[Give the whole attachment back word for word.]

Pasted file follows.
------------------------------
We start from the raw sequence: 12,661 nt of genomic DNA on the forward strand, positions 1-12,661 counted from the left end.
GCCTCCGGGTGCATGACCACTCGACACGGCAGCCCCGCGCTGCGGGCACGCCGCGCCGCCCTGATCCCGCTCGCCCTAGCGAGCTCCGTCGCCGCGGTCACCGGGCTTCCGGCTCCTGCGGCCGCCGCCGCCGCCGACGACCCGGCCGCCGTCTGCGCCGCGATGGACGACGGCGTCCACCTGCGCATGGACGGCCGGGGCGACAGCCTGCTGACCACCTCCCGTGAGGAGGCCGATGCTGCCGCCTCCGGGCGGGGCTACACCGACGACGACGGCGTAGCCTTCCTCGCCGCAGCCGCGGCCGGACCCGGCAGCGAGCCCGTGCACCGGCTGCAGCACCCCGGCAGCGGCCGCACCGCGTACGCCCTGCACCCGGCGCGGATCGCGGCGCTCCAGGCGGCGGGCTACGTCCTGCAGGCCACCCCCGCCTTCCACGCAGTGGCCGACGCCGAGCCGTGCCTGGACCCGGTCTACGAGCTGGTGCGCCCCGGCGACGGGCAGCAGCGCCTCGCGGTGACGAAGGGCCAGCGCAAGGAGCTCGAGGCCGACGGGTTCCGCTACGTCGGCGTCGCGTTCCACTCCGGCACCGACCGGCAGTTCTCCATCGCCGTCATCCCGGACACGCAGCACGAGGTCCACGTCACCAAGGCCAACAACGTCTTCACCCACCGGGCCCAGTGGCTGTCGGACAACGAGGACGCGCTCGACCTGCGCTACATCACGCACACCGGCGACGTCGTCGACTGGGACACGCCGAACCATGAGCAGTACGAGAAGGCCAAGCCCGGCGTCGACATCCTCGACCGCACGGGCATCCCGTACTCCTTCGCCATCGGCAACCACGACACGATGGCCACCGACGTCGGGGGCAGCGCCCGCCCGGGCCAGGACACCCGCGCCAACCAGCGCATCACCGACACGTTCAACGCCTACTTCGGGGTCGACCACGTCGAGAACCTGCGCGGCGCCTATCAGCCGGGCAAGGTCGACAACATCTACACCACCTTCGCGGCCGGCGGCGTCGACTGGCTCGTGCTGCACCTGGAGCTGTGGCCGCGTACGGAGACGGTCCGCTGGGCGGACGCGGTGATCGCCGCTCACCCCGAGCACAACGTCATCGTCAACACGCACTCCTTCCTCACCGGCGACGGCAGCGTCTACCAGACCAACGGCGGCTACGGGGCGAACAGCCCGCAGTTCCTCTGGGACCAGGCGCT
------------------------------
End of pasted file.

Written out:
We start from the raw sequence: 12,661 nt of genomic DNA on the forward strand, positions 1-12,661 counted from the left end.
GCCTCCGGGTGCATGACCACTCGACACGGCAGCCCCGCGCTGCGGGCACGCCGCGCCGCCCTGATCCCGCTCGCCCTAGCGAGCTCCGTCGCCGCGGTCACCGGGCTTCCGGCTCCTGCGGCCGCCGCCGCCGCCGACGACCCGGCCGCCGTCTGCGCCGCGATGGACGACGGCGTCCACCTGCGCATGGACGGCCGGGGCGACAGCCTGCTGACCACCTCCCGTGAGGAGGCCGATGCTGCCGCCTCCGGGCGGGGCTACACCGACGACGACGGCGTAGCCTTCCTCGCCGCAGCCGCGGCCGGACCCGGCAGCGAGCCCGTGCACCGGCTGCAGCACCCCGGCAGCGGCCGCACCGCGTACGCCCTGCACCCGGCGCGGATCGCGGCGCTCCAGGCGGCGGGCTACGTCCTGCAGGCCACCCCCGCCTTCCACGCAGTGGCCGACGCCGAGCCGTGCCTGGACCCGGTCTACGAGCTGGTGCGCCCCGGCGACGGGCAGCAGCGCCTCGCGGTGACGAAGGGCCAGCGCAAGGAGCTCGAGGCCGACGGGTTCCGCTACGTCGGCGTCGCGTTCCACTCCGGCACCGACCGGCAGTTCTCCATCGCCGTCATCCCGGACACGCAGCACGAGGTCCACGTCACCAAGGCCAACAACGTCTTCACCCACCGGGCCCAGTGGCTGTCGGACAACGAGGACGCGCTCGACCTGCGCTACATCACGCACACCGGCGACGTCGTCGACTGGGACACGCCGAACCATGAGCAGTACGAGAAGGCCAAGCCCGGCGTCGACATCCTCGACCGCACGGGCATCCCGTACTCCTTCGCCATCGGCAACCACGACACGATGGCCACCGACGTCGGGGGCAGCGCCCGCCCGGGCCAGGACACCCGCGCCAACCAGCGCATCACCGACACGTTCAACGCCTACTTCGGGGTCGACCACGTCGAGAACCTGCGCGGCGCCTATCAGCCGGGCAAGGTCGACAACATCTACACCACCTTCGCGGCCGGCGGCGTCGACTGGCTCGTGCTGCACCTGGAGCTGTGGCCGCGTACGGAGACGGTCCGCTGGGCGGACGCGGTGATCGCCGCTCACCCCGAGCACAACGTCATCGTCAACACGCACTCCTTCCTCACCGGCGACGGCAGCGTCTACCAGACCAACGGCGGCTACGGGGCGAACAGCCCGCAGTTCCTCTGGGACCAGGCGCT